Family : Bromeliaceae
Text © Pietro Puccio
English translation by Mario Beltramini
The Vriesea saundersii (Carrière) E. Morren (1875) is native to Brazil (State of Rio de Janeiro), where it grows on the rocky slopes and in the humid coastal forests up to 400 m of altitude ; very diffused in the past, is now at risk of becoming extinct due to the anthropic pressure.
The genus is honoured to the Dutch botanist Willem Hendrik de Vriese (1806-1862); the species is dedicated to the English botanist and horticulturist William Wilson Saunders (1809-1879).
Evergreen herbaceous plant, monocarpic (bearing one fruit only during its existence), acaulescent, epiphyic and lithophyte, it has a funnel-shaped rosette, broad about 45 cm and 60 cm (inflorescence included) tall, formed by several leaves placed in way to form a central cavity usually full of water.
The leaves are linear, with sharp apex, bent, leathery, about 40 cm long and 6 cm broad, of green grey colour and covered by microscopic grey scales; brown red dots are distributed irregularly on the surface, particularly on the lower one.
The inflorescence, at the centre of the rosette, is formed by an about 30-35 cm long floral scape, smooth, provided with bracts similar to the leaves at the base, whilst, upwards, they are shorter and broader, grey green, with brown red dots.
The scape ends with a 20-30 cm long and about 15 cm broad, inflorescence, formed by a compound raceme, that is, formed by several racemes departing from a central axis; the bracts under the single racemes, 10-15 cm long and 6-7 cm broad, are similar to the scape terminal ones.
The single racemes are formed by 5-8 flowers about 15 mm distant each other and placed on two opposite lines (distichous), the floral bracts are oval, about 3 cm long and 15 mm broad, of green-yellow colour; the flowers are of sulphur yellow colour, about 5 cm long, with oval, 3 cm long and 1 cm broad sepals.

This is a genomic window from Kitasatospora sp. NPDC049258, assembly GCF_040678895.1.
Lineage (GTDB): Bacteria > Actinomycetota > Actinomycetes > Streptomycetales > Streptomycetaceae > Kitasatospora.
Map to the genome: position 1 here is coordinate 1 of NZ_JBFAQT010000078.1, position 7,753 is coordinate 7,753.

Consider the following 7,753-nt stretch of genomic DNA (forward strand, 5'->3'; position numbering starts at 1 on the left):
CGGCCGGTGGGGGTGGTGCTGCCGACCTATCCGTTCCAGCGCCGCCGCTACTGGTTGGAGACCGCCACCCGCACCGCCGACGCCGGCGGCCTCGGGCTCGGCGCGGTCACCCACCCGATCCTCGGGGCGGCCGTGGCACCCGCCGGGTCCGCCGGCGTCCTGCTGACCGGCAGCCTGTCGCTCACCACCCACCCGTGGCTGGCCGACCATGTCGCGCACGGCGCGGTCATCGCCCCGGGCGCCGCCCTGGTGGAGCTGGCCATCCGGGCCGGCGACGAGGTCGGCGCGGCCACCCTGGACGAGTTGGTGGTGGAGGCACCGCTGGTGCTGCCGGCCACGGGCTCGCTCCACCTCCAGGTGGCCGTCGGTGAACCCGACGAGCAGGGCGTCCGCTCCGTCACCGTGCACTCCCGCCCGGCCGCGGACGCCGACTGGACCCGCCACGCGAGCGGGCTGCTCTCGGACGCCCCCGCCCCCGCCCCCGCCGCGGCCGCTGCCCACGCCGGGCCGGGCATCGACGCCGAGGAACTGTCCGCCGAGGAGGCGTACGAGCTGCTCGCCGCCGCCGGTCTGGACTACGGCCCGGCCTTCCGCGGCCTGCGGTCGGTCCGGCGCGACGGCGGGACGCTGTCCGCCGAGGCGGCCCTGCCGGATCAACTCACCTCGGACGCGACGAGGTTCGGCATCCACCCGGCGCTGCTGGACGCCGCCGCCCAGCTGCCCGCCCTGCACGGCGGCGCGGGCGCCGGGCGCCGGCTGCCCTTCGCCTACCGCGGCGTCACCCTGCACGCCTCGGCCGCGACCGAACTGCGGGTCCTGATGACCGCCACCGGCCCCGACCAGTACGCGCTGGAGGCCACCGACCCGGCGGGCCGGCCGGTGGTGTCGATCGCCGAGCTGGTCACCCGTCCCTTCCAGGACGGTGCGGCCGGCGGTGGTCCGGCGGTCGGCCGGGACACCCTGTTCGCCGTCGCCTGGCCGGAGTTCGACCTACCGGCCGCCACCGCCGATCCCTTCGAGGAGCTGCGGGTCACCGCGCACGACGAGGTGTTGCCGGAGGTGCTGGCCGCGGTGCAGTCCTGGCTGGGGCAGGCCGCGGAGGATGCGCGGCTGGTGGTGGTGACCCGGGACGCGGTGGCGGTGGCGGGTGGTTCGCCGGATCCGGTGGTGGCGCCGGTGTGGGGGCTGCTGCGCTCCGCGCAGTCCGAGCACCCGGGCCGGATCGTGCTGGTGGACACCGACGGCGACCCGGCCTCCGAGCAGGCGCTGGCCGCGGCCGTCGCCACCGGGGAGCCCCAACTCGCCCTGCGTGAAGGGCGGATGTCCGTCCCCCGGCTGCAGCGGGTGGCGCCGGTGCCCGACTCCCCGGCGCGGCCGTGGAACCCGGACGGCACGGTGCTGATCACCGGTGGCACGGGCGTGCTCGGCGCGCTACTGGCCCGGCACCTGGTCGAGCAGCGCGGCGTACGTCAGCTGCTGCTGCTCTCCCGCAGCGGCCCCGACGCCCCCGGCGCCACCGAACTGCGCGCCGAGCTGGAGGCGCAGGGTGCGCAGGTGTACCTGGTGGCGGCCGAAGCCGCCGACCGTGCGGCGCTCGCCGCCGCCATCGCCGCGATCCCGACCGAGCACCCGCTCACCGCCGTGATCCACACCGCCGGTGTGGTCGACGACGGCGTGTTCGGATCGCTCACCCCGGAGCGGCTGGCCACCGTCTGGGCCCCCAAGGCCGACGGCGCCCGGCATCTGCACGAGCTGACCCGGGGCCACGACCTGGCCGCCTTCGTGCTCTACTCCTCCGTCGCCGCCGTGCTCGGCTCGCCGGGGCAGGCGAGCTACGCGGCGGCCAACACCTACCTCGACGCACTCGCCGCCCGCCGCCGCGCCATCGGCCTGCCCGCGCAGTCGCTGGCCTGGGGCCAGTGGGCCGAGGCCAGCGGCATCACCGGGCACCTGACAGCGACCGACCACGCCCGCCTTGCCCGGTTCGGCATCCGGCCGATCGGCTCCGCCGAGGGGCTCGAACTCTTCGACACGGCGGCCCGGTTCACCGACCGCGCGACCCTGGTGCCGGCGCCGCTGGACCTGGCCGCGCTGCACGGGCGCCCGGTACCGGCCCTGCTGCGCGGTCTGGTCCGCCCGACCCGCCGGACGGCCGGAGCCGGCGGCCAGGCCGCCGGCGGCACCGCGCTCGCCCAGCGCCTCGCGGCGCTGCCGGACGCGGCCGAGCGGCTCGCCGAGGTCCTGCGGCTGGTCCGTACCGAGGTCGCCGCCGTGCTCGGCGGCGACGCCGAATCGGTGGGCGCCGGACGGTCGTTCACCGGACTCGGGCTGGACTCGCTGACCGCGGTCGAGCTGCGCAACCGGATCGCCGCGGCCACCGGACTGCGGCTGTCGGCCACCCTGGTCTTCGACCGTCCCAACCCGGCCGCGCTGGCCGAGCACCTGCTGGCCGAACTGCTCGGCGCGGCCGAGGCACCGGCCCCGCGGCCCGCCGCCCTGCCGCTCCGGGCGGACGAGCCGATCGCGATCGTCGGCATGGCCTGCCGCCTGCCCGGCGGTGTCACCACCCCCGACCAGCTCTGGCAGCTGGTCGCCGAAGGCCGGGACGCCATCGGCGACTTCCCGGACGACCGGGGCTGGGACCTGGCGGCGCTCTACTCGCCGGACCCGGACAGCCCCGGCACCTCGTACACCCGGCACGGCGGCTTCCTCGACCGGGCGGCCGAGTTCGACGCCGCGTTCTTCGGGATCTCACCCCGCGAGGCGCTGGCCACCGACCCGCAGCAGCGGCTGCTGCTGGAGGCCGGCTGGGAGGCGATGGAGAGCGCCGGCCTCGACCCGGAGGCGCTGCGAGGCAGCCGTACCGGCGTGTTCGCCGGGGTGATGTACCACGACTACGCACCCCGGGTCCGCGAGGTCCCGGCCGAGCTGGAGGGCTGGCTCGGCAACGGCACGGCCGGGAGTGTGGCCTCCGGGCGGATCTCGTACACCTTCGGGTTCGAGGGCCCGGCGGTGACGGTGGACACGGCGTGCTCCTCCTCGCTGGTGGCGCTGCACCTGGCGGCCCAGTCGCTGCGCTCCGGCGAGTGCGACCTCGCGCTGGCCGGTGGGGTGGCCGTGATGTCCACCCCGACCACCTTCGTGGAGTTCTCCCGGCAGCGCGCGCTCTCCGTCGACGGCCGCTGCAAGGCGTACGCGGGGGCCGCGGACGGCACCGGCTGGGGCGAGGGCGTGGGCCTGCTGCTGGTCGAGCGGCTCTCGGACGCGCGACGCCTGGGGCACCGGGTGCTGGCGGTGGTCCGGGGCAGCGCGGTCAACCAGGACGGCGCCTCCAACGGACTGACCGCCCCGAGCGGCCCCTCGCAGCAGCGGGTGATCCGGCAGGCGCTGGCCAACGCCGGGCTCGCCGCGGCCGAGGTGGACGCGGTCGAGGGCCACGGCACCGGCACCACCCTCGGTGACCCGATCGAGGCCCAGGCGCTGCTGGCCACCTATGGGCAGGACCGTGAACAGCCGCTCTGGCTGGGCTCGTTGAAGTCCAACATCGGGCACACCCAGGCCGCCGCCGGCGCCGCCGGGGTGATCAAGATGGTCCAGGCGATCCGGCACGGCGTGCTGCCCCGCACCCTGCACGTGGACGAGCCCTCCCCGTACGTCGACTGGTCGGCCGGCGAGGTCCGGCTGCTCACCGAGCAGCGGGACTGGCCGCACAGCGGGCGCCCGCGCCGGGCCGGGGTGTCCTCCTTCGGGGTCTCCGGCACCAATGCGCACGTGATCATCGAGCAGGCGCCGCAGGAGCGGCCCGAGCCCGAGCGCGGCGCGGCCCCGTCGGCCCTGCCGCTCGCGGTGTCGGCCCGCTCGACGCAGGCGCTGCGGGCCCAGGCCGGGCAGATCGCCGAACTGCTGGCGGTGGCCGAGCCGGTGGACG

It reproduces, besides by seed, by vegetative way through the new plants which originate at the base of the plant and which can be detached when the have the size of at least one third of the mother plant.
Plant of great ornamental value, both for the foliage and the inflorescence, it can be cultivated in open air in the tropical and both humid or with marked seasonality subtropical climates, on the trees as epiphytic or in rocky gardens and on reefs and crags, in full sun, where the leaves assume reddish tones, or in partial shade.
Elsewhere, it is to be cultivated in pot on very aerated, porous, draining and rich of organic substance substrata, in luminous position, with temperatures over the 14-16°C, best by 20-24°C.
It is one of most utilized Bromeliaceae due to its compact shape, besides its aesthetic characteristics, in the terrariums. Watering must be regular in summer, but the substratum must be allowed to dry up before giving water again, and reduced in winter and the local humidity, in presence of dry air and high temperatures, can be increased with nebulisations utilizing water at room temperature and not calcareous, thus to avoid anti-aesthetic dots on the leaves.
In summer, some water can be left in the central cavity formed by the rosette of leaves, renewing it frequently in order to avoid the formation of mosquito larvae nest, whilst in winter it is better to leave it dry to avoid possible rottenness.
Synonyms: Encholirion saundersii Carrière (1872); Tillandsia saundersii (Carrière) K. Koch (1873); Vriesea botafogensis Mez (1894).
The photographic file of Giuseppe Mazza